I think I have come to terms with being an adult but there are still a few things that I need to digest.
Like how tremendously complicated it is to 'click' with people, and stay clicked. How infinite the factors to take into account are.
Do you remember how easy it was as a kid to click with other kids?
Once my mother took my sister and I to visit my aunt, who was living in the same city and who we visited regularly. Usually we spent our visits with her, telling her stories from school while she made jars of pickles in the kitchen for us to take home. But this time, there was a lady we'd never met before already sitting in the living-room, with a daughter a year younger than me. So as customs dictated, it was my responsibility to entertain the girl.
'Go and play' everyone urged, and so I led her to my aunt's room (which was the only other room) and we connected by turning her bed into a trampoline. That's all we did- we just jumped on the bed. I don't remember us asking each other what our names were, what kind of games we liked to play, what our favourite colour was. Jumping on the bed was enough of a strong introduction that I whined when they had to leave, and thought it was the most miraculous, divine miracle when we spotted each other the next day at school. It was enough for me to count it in one of my earliest real human connections and I don't even know what that girl's name was.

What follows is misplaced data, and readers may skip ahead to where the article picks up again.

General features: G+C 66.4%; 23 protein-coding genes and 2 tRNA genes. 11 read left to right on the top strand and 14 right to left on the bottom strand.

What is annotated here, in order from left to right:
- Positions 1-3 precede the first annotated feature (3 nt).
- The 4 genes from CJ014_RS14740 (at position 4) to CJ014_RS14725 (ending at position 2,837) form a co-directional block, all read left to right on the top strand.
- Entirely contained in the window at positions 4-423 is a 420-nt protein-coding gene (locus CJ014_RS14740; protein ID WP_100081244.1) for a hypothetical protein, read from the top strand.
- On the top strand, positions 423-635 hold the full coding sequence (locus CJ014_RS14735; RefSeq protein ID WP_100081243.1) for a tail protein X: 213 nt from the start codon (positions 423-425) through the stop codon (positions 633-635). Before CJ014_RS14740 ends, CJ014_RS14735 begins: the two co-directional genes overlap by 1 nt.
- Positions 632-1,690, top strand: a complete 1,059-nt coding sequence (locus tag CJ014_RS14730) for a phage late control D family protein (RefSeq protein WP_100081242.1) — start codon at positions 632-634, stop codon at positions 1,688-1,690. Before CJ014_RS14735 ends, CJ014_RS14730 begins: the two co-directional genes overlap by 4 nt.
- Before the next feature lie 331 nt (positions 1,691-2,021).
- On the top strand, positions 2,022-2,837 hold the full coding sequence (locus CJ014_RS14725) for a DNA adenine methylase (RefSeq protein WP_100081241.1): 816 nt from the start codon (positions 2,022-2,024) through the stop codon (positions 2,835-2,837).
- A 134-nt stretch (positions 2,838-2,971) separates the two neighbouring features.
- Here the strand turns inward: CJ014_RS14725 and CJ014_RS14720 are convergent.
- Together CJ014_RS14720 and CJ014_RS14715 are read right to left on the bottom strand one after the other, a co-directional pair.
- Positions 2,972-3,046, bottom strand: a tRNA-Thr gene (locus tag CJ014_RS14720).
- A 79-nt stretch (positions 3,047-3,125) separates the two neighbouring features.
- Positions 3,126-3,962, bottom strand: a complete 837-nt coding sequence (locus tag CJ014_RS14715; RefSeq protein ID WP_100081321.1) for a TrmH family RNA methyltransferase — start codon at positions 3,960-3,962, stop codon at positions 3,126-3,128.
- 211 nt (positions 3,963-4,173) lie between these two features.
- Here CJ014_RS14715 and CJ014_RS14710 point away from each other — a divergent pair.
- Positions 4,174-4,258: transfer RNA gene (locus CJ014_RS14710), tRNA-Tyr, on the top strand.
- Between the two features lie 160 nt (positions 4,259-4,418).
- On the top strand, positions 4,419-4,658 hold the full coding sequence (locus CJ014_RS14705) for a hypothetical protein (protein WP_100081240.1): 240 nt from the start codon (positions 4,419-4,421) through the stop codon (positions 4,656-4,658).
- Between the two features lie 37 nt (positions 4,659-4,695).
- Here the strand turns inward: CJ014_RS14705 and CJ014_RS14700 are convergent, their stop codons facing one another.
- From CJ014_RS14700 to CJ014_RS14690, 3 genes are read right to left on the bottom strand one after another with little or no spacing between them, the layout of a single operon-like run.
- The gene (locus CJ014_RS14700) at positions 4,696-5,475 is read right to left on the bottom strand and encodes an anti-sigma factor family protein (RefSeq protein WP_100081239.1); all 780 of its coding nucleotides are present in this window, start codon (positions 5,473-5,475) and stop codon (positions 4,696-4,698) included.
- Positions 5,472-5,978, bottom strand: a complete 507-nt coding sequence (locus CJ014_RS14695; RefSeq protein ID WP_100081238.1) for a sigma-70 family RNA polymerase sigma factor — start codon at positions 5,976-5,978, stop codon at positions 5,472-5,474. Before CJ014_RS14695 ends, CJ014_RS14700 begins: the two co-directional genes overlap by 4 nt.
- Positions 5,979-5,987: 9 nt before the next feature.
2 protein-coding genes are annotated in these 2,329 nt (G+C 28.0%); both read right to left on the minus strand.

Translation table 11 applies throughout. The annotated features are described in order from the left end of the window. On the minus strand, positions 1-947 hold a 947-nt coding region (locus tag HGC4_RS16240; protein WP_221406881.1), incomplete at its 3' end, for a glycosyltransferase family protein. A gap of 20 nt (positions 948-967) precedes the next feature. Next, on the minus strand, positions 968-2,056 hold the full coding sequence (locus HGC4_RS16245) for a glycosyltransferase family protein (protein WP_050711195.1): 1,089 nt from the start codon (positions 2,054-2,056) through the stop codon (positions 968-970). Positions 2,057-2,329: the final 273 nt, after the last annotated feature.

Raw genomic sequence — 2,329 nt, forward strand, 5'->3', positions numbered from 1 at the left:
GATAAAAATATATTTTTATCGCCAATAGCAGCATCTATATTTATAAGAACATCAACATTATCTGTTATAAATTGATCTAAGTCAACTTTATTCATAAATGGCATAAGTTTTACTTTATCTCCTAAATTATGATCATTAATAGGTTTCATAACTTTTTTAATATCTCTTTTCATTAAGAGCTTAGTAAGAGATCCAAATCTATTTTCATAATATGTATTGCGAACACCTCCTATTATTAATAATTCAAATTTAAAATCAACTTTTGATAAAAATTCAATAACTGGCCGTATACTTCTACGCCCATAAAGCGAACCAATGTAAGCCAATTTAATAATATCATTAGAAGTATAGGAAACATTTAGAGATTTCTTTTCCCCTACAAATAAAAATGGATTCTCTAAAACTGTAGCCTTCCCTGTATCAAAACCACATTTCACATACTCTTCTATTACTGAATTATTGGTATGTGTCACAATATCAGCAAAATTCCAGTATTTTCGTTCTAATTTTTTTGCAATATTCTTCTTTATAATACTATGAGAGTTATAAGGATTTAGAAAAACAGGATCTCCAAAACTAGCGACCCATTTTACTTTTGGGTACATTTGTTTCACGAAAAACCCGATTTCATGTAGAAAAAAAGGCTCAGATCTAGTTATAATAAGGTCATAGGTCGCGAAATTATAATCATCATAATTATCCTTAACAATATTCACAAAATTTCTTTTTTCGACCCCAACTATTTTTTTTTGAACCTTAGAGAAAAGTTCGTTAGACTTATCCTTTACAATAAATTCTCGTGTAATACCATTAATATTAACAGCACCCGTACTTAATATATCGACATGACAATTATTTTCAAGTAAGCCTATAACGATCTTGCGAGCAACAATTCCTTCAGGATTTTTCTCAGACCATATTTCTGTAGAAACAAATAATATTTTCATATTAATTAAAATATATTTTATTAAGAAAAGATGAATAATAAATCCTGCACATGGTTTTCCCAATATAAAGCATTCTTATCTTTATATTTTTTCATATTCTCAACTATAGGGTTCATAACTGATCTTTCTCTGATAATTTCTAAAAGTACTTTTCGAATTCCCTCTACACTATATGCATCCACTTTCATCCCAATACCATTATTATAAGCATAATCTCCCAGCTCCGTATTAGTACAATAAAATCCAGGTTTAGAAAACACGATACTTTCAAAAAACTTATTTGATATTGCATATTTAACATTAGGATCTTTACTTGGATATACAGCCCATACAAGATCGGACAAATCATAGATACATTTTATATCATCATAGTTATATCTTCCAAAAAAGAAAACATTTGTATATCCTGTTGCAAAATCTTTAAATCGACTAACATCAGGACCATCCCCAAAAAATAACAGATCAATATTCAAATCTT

This other time, I had one of the best summer vacations the year a cousin came from Kuwait with her two girls that were around my age. We clicked so quickly and deeply that I even started talking in a Kuwaiti dialect at home (much to my mother's annoyance). They had rented a house for their two-weeks stay that belonged to a family we knew- an Afghan family who were in the carpet-making business- so you can imagine how beautiful this home was. It stood alone on a road that steeped upward- a large, three-storeyed home with wooden floors. This became my second-home for those two weeks: we spent hour after hour having the time of our lives- but now when I try to think of it, we never actually had to talk or 'get to know each other' to connect. It was enough that we had cheerio-gulping competitions, sessions where we dressed up as ghosts and scared their little sister, and adventurous sneaks into the basement where we each had the privilege of ironing clothes (and burning them).
At one sleep-over that I'll always remember, we abandoned our beds and sprawled our blankets on the floor in the middle of the room, camping on them. We went out into the pitch-black garden at some point on tip-toes, rushing back after mistaking an upside broom for a human. When we finally decided to give in to sleep, we each held out a clothes hanger in the air to protect ourselves from the robber outside. I remember feeling so incredibly happy with my new friends as we closed our eyes and held out our clothes-hanger weapons before us. Simple, real connections.